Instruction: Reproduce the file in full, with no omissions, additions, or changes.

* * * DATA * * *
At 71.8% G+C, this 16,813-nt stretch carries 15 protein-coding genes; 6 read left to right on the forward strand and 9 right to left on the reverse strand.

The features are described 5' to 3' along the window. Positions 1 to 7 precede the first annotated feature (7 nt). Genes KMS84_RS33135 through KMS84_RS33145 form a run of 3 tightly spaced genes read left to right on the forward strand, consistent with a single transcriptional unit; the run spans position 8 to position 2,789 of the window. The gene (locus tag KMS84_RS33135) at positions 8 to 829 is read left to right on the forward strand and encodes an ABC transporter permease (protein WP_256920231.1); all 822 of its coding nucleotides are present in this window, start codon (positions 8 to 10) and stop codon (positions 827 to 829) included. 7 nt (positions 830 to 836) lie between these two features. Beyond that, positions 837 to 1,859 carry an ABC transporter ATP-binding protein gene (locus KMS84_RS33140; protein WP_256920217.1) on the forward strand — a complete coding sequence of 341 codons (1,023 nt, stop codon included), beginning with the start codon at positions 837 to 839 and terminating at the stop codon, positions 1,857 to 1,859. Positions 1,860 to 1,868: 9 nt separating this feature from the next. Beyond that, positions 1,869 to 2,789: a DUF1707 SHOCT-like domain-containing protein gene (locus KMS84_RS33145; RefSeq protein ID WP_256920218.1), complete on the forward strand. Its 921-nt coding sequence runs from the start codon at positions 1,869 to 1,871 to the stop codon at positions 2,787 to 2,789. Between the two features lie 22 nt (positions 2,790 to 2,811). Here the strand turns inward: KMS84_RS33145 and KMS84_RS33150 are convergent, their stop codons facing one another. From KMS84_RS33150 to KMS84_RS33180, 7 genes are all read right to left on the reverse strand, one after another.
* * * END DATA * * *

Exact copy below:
At 71.8% G+C, this 16,813-nt stretch carries 15 protein-coding genes; 6 read left to right on the forward strand and 9 right to left on the reverse strand.

The features are described 5' to 3' along the window. Positions 1 to 7 precede the first annotated feature (7 nt). Genes KMS84_RS33135 through KMS84_RS33145 form a run of 3 tightly spaced genes read left to right on the forward strand, consistent with a single transcriptional unit; the run spans position 8 to position 2,789 of the window. The gene (locus tag KMS84_RS33135) at positions 8 to 829 is read left to right on the forward strand and encodes an ABC transporter permease (protein WP_256920231.1); all 822 of its coding nucleotides are present in this window, start codon (positions 8 to 10) and stop codon (positions 827 to 829) included. 7 nt (positions 830 to 836) lie between these two features. Beyond that, positions 837 to 1,859 carry an ABC transporter ATP-binding protein gene (locus KMS84_RS33140; protein WP_256920217.1) on the forward strand — a complete coding sequence of 341 codons (1,023 nt, stop codon included), beginning with the start codon at positions 837 to 839 and terminating at the stop codon, positions 1,857 to 1,859. Positions 1,860 to 1,868: 9 nt separating this feature from the next. Beyond that, positions 1,869 to 2,789: a DUF1707 SHOCT-like domain-containing protein gene (locus KMS84_RS33145; RefSeq protein ID WP_256920218.1), complete on the forward strand. Its 921-nt coding sequence runs from the start codon at positions 1,869 to 1,871 to the stop codon at positions 2,787 to 2,789. Between the two features lie 22 nt (positions 2,790 to 2,811). Here the strand turns inward: KMS84_RS33145 and KMS84_RS33150 are convergent, their stop codons facing one another. From KMS84_RS33150 to KMS84_RS33180, 7 genes are all read right to left on the reverse strand, one after another.